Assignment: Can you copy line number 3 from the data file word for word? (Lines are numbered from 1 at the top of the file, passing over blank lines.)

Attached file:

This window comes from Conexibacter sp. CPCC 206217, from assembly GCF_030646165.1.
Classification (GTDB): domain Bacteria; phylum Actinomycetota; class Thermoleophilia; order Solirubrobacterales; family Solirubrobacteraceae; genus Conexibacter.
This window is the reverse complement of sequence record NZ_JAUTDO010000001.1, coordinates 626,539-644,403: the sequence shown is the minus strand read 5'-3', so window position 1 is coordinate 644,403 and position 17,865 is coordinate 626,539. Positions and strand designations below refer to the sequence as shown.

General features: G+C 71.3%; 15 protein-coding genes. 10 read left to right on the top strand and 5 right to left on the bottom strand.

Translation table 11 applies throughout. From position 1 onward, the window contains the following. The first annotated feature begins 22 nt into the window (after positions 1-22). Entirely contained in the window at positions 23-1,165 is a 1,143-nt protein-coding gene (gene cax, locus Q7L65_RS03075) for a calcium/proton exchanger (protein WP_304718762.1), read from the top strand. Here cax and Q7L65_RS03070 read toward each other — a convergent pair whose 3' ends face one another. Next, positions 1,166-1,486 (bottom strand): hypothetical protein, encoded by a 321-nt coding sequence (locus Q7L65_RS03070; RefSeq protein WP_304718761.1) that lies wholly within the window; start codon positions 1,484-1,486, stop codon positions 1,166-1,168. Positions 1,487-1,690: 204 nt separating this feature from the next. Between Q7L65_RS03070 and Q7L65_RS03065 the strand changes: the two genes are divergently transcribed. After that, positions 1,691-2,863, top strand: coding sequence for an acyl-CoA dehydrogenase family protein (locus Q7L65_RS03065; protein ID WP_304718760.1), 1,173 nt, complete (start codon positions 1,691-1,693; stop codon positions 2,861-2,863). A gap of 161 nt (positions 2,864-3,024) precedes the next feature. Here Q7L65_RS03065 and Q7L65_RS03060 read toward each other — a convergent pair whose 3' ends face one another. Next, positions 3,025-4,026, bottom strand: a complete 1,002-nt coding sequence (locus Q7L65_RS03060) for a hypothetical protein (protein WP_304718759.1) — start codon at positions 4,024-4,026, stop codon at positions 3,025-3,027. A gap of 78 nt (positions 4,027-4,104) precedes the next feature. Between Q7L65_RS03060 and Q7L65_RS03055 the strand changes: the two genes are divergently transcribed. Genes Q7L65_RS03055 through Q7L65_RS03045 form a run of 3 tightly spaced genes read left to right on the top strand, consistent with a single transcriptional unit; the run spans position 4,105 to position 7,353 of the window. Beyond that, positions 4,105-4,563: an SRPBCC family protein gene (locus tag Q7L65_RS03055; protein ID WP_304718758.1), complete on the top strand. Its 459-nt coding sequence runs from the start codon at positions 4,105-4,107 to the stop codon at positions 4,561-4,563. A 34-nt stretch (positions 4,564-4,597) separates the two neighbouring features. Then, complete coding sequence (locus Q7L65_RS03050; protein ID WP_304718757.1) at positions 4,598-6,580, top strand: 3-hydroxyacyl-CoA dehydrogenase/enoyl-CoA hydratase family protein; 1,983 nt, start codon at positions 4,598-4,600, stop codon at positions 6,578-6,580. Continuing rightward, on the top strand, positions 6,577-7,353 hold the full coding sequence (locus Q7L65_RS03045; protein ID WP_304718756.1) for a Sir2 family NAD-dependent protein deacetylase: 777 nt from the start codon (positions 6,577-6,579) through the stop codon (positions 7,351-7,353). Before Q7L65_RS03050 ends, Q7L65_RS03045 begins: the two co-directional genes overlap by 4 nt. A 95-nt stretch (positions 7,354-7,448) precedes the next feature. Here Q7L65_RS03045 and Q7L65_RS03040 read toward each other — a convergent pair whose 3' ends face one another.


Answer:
This window is the reverse complement of sequence record NZ_JAUTDO010000001.1, coordinates 626,539-644,403: the sequence shown is the minus strand read 5'-3', so window position 1 is coordinate 644,403 and position 17,865 is coordinate 626,539. Positions and strand designations below refer to the sequence as shown.